The impacts of climate change and veterinary fencing on savanna ungulate populations, communities, and behaviors

Thumbnail Image



Journal Title

Journal ISSN

Volume Title

Repository Usage Stats



As global change pushes ecosystems past climate tipping points, southern African savannas will experience more heat waves and droughts. These ecosystems are home to 90% of the world’s large herbivore diversity, millions of livestock, and a rapidly growing human population expected to reach 2 billion by 2040. As a unique vestige of large Pleistocene-era herbivores and a burgeoning powerhouse of global population, it is necessary to understand how African savanna ecological communities will respond to global change. Especially concerning for these communities are increased heat loads that may overwhelm ungulate thermoregulatory systems; more frequent droughts that may dry up key surface water resources; and the expansion of veterinary fencing across the landscape, which currently restricts historic great migrations of millions of ungulates. Large herbivores regulate nutrient cycling and vegetation structure on African savannas in a way that cannot be replaced by smaller herbivores or livestock; therefore, their responses to these threats are of utmost importance to preserving savanna functioning for the future.

This dissertation addresses the effects of increasing heat, drought, and fencing on savanna ungulate communities from the individual to the metapopulation scale. In Kruger National Park, South Africa, we first address large-scale and long-term questions of drought impacts on rare antelope populations in the context of the full suite of large herbivores in the Kruger Park. We use forty years of harmonized aerial census data and a Bayesian Generalized Joint Attribute Model to understand how drought, and its interaction with other environmental covariates, drives herbivore community structure and rare antelope survival. In Khaudum National Park, Namibia, we then use a four-year dataset of 33 antelope fitted with GPS collars to answer questions on heat and fencing-induced behavioral changes on two species on opposite sides of a water-dependence spectrum. We investigate how these species differ in their reliance on surface water, cool microclimates, and shifting activity budgets when responding to higher temperatures. We then explore how they differ in their responses to veterinary fencing, and how these responses change seasonally. As climate change brings more drought and hotter temperatures to southern Africa, the findings of this dissertation indicate that the placement of artificial waterholes on the landscape will be key to rare antelope survival in the Kruger Park; that water dependence is a key factor in antelope responses to heat and fencing; and that the expression of thermoregulatory strategies for two savanna ungulates will intensify under higher temperatures. This dissertation adds these unique findings to the canon of savanna movement and fence ecology literature, and provides multiple points from which future research in this arena can improve on our expectations of savanna ungulate behavioral shifts under climate change.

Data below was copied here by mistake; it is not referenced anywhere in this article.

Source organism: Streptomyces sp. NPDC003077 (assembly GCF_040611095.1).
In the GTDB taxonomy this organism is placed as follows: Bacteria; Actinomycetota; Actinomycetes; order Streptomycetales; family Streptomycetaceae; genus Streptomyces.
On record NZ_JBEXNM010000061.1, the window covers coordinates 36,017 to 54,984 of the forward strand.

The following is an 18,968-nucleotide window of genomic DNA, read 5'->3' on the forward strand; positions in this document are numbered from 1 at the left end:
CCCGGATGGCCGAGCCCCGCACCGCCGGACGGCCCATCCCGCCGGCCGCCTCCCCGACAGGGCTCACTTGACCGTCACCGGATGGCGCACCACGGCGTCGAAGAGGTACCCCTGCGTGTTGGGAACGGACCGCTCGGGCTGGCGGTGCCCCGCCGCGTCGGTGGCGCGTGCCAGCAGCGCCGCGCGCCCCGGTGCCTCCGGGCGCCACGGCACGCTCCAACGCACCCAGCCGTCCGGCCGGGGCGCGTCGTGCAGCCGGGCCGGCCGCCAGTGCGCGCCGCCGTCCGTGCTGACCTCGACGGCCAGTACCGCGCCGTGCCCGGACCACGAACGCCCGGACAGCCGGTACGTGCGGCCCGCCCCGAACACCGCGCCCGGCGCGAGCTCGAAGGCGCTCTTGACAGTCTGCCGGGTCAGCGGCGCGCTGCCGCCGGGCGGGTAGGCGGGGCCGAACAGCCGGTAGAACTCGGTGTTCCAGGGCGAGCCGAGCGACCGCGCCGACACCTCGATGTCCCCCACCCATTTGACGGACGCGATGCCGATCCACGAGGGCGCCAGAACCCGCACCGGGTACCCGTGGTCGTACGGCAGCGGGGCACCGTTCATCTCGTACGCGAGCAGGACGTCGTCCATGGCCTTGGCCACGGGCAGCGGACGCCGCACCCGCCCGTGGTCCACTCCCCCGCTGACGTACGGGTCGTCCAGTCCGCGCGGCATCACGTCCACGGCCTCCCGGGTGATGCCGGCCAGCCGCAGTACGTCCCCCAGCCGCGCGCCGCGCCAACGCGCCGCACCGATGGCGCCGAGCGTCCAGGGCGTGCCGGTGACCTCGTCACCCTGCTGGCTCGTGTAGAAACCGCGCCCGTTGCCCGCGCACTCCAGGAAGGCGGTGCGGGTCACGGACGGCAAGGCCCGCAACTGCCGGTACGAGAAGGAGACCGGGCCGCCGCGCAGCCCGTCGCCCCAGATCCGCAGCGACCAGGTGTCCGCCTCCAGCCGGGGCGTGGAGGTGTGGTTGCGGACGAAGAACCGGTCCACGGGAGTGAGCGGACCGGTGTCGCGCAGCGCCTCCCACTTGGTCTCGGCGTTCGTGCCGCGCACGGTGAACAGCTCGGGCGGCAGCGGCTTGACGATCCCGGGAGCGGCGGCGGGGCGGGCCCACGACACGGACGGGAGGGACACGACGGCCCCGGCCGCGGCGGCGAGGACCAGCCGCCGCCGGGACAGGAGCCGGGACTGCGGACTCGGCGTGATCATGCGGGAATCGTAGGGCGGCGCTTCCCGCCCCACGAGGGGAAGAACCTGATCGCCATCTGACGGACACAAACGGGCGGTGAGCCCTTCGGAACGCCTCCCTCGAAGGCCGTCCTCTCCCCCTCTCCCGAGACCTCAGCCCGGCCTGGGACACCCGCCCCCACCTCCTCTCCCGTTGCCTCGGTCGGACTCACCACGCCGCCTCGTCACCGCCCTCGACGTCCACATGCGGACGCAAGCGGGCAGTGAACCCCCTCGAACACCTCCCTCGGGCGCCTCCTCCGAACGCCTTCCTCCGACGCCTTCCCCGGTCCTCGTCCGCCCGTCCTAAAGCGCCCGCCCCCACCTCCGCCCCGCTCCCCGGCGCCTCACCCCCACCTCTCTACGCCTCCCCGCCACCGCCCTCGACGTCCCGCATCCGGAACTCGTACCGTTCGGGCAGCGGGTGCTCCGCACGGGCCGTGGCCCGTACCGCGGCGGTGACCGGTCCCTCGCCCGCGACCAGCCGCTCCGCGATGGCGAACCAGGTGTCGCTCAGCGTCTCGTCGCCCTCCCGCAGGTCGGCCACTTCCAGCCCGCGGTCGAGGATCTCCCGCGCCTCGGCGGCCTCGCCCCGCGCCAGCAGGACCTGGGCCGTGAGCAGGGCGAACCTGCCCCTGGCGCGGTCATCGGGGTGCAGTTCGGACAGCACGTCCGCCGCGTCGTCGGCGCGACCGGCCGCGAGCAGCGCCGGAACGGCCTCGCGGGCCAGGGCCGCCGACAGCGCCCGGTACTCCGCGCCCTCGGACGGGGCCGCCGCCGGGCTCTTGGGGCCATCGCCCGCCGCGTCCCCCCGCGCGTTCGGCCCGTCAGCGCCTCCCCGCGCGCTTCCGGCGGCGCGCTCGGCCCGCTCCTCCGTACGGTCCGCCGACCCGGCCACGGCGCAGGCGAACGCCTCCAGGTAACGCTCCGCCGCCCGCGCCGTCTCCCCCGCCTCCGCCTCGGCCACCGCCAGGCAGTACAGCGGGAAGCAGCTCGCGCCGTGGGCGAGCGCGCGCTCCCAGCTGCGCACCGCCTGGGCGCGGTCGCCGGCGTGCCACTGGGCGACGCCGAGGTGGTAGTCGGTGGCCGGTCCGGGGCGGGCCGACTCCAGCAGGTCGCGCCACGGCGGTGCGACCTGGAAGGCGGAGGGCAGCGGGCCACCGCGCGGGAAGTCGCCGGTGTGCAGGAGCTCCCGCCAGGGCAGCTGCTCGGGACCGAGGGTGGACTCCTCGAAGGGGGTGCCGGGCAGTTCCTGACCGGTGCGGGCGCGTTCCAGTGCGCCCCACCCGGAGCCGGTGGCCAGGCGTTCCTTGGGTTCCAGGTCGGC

Swift, Margaret Elizabeth (2023). The impacts of climate change and veterinary fencing on savanna ungulate populations, communities, and behaviors. Dissertation, Duke University. Retrieved from


Dukes student scholarship is made available to the public using a Creative Commons Attribution / Non-commercial / No derivative (CC-BY-NC-ND) license.